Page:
Oder likes to hand out epithets like “sloppy,” so I’ll assume his rhetoric in this case is precise and intentional – as well as divisive and reprehensible. And remember, the point of my comment was to lament the use of racially inflammatory language -- which Oder for some reason felt compelled to defend. Instead of being cute about it, Oder should come clean and tell readers how he feels about Goldstein's recent comment; what he thinks the community boundaries are; and how many tens of thousands of his neighbors he’d like to sever from the debate.

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  2. Louis has a point: Prospect Heights and part of Crown Heights are in the same community board (CB8). The Atlantic Yards project would mostly be at the western edge of CB8. Because the project would be built at or near the junction of three community boards (CBs 2,6,&8), those three boards consistently have been part of the public discussion of the project.

    Also, the term "community" has been fuzzy, especially in discussing the Community Benefits Agreement: is it for Brooklyn at large? Central Brooklyn? minorities in Brooklyn? (I haven't heard the suggestion that it should be CB8.)

    As for the Crown Heights riot, it began at the corner of Utica Avenue and President Street, which is near but not inside the southeast boundary of CB8.

    Louis wrote that people from the lower-income end of the neighborhood make up the majority of the planning board where the project is based. Again, the role of the three CBs suggests that the project has a much broader impact.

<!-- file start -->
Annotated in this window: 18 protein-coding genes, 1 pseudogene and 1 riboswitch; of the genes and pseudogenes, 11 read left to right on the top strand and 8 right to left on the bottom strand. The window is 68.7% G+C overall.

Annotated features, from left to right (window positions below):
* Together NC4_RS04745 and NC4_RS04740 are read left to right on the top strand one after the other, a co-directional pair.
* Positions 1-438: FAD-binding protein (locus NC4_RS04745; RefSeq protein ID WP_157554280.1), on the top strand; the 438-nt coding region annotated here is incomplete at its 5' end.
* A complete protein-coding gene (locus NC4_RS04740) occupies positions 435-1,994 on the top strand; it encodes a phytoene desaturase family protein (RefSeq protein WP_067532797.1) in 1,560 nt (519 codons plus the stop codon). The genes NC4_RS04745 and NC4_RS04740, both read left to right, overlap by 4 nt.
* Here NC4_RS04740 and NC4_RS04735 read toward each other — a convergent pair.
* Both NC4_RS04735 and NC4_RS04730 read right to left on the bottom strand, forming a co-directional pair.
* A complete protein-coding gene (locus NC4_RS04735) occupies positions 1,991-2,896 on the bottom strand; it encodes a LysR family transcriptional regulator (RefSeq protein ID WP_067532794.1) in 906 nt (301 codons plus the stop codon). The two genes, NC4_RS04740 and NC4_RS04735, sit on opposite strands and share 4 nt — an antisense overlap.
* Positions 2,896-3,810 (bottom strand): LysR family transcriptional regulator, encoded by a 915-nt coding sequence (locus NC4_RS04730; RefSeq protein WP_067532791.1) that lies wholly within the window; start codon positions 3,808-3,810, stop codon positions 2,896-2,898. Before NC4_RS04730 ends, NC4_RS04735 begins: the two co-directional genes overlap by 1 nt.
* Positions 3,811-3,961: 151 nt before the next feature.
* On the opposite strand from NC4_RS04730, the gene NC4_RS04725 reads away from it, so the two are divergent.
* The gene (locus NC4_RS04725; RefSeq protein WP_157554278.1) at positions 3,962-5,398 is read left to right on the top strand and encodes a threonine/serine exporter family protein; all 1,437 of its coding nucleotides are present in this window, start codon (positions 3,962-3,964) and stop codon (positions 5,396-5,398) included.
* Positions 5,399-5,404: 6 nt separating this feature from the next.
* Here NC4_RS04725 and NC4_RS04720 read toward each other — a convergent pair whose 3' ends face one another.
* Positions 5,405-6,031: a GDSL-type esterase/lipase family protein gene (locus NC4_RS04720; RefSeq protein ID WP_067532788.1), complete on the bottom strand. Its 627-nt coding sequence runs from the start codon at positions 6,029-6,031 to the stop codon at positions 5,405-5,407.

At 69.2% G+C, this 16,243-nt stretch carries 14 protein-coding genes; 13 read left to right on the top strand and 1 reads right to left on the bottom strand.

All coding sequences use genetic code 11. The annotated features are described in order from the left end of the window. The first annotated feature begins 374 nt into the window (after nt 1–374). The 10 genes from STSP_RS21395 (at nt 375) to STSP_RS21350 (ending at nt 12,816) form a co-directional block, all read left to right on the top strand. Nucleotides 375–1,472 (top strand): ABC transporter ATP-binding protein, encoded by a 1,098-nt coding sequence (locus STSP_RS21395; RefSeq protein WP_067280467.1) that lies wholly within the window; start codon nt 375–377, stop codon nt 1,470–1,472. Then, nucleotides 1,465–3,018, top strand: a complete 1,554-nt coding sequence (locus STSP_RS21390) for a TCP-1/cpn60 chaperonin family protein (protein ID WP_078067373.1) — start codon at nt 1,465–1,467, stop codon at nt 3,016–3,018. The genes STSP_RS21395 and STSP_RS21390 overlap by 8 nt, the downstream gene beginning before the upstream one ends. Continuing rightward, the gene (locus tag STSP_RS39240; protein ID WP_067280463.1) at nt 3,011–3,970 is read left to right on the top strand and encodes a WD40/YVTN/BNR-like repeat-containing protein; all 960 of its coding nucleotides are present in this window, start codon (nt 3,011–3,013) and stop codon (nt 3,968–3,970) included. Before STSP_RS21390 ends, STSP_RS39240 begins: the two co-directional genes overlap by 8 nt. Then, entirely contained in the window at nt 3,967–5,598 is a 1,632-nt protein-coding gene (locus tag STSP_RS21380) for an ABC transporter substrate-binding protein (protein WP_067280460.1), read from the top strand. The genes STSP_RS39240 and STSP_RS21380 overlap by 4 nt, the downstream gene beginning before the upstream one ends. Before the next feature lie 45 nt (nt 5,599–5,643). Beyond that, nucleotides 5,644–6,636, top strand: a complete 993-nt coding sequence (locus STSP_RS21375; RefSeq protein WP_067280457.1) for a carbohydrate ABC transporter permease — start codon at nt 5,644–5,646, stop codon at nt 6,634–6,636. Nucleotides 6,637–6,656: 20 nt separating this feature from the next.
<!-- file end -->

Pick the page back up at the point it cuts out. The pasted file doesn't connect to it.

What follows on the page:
While Louis says people "have reached informed conclusions," one of my points was that Louis's conclusions about jobs are underinformed. (Does that make me pedantic or just someone willing to do some homework?) As for the needs of lower-income people, I've written a good deal about the issue of affordable housing in recent months and will write more soon.

    I didn't defend Goldstein's language and I've written about that previously. (I called it "offensive and intemperate.") My point was that there was a larger context, as well.

    As for the boundaries of the community affected by the project, I think that the three CBs are a start, but, because the project would have larger impacts in Brooklyn, those boundaries should be extended.

    Regarding divisiveness, I don't want to sever anyone from the debate; in fact, were this project proceeding under typical city land use procedures (ULURP), there'd be much more opportunity for citizens and their elected representatives to be part of the debate. Instead, because of decisions made by political leaders like the mayor, the project bypasses ULURP and goes through the less-representative state process, supervised by the Empire State Development Corporation.

    Is "sloppy" a worse epithet than "anti-development"? To be critical of of this project doesn't make one anti-development. But calling people anti-development is a way of marginalizing their views.